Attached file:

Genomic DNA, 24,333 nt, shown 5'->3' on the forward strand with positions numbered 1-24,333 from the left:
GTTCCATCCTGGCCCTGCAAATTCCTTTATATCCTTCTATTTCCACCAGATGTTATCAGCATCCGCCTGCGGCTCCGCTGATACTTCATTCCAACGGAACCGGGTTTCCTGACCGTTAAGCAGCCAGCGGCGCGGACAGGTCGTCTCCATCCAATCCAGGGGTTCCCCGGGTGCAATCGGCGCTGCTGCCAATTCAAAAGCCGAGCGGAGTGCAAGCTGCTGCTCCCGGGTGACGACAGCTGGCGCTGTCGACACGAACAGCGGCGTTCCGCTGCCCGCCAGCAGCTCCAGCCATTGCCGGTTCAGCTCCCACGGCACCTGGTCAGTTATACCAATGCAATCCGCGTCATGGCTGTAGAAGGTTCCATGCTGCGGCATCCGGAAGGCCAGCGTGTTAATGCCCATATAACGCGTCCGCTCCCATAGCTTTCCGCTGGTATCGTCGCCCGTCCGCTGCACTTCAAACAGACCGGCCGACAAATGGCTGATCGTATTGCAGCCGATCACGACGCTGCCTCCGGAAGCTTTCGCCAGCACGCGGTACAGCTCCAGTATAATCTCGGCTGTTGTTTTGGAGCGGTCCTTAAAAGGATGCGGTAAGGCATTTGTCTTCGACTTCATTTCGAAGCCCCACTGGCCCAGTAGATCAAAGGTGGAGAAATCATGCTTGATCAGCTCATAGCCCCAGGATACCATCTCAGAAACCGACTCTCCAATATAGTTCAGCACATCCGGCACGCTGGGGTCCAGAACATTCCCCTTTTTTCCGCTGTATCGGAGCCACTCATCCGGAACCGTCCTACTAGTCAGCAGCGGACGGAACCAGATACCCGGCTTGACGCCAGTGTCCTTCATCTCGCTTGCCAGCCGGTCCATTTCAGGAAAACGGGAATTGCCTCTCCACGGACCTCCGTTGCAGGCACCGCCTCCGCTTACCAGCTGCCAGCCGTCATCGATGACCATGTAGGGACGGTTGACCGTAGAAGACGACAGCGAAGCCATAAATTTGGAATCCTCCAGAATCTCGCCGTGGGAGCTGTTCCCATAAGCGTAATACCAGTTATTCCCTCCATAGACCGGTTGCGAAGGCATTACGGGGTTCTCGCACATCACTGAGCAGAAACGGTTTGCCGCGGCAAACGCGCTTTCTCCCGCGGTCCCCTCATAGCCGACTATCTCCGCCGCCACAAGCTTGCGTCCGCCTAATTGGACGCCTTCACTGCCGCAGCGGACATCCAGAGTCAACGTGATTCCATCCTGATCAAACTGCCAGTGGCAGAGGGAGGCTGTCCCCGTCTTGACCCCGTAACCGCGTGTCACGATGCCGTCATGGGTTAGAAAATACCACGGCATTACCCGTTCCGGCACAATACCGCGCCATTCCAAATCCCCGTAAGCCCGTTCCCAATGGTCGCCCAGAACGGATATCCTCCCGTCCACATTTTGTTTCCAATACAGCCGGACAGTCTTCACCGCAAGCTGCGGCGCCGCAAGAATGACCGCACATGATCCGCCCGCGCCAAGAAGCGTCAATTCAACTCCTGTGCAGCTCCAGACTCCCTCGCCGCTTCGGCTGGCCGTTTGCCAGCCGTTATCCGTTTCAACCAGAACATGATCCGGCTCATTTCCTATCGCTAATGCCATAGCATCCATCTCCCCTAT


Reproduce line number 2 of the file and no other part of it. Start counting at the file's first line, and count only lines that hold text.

GTTCCATCCTGGCCCTGCAAATTCCTTTATATCCTTCTATTTCCACCAGATGTTATCAGCATCCGCCTGCGGCTCCGCTGATACTTCATTCCAACGGAACCGGGTTTCCTGACCGTTAAGCAGCCAGCGGCGCGGACAGGTCGTCTCCATCCAATCCAGGGGTTCCCCGGGTGCAATCGGCGCTGCTGCCAATTCAAAAGCCGAGCGGAGTGCAAGCTGCTGCTCCCGGGTGACGACAGCTGGCGCTGTCGACACGAACAGCGGCGTTCCGCTGCCCGCCAGCAGCTCCAGCCATTGCCGGTTCAGCTCCCACGGCACCTGGTCAGTTATACCAATGCAATCCGCGTCATGGCTGTAGAAGGTTCCATGCTGCGGCATCCGGAAGGCCAGCGTGTTAATGCCCATATAACGCGTCCGCTCCCATAGCTTTCCGCTGGTATCGTCGCCCGTCCGCTGCACTTCAAACAGACCGGCCGACAAATGGCTGATCGTATTGCAGCCGATCACGACGCTGCCTCCGGAAGCTTTCGCCAGCACGCGGTACAGCTCCAGTATAATCTCGGCTGTTGTTTTGGAGCGGTCCTTAAAAGGATGCGGTAAGGCATTTGTCTTCGACTTCATTTCGAAGCCCCACTGGCCCAGTAGATCAAAGGTGGAGAAATCATGCTTGATCAGCTCATAGCCCCAGGATACCATCTCAGAAACCGACTCTCCAATATAGTTCAGCACATCCGGCACGCTGGGGTCCAGAACATTCCCCTTTTTTCCGCTGTATCGGAGCCACTCATCCGGAACCGTCCTACTAGTCAGCAGCGGACGGAACCAGATACCCGGCTTGACGCCAGTGTCCTTCATCTCGCTTGCCAGCCGGTCCATTTCAGGAAAACGGGAATTGCCTCTCCACGGACCTCCGTTGCAGGCACCGCCTCCGCTTACCAGCTGCCAGCCGTCATCGATGACCATGTAGGGACGGTTGACCGTAGAAGACGACAGCGAAGCCATAAATTTGGAATCCTCCAGAATCTCGCCGTGGGAGCTGTTCCCATAAGCGTAATACCAGTTATTCCCTCCATAGACCGGTTGCGAAGGCATTACGGGGTTCTCGCACATCACTGAGCAGAAACGGTTTGCCGCGGCAAACGCGCTTTCTCCCGCGGTCCCCTCATAGCCGACTATCTCCGCCGCCACAAGCTTGCGTCCGCCTAATTGGACGCCTTCACTGCCGCAGCGGACATCCAGAGTCAACGTGATTCCATCCTGATCAAACTGCCAGTGGCAGAGGGAGGCTGTCCCCGTCTTGACCCCGTAACCGCGTGTCACGATGCCGTCATGGGTTAGAAAATACCACGGCATTACCCGTTCCGGCACAATACCGCGCCATTCCAAATCCCCGTAAGCCCGTTCCCAATGGTCGCCCAGAACGGATATCCTCCCGTCCACATTTTGTTTCCAATACAGCCGGACAGTCTTCACCGCAAGCTGCGGCGCCGCAAGAATGACCGCACATGATCCGCCCGCGCCAAGAAGCGTCAATTCAACTCCTGTGCAGCTCCAGACTCCCTCGCCGCTTCGGCTGGCCGTTTGCCAGCCGTTATCCGTTTCAACCAGAACATGATCCGGCTCATTTCCTATCGCTAATGCCATAGCATCCATCTCCCCTAT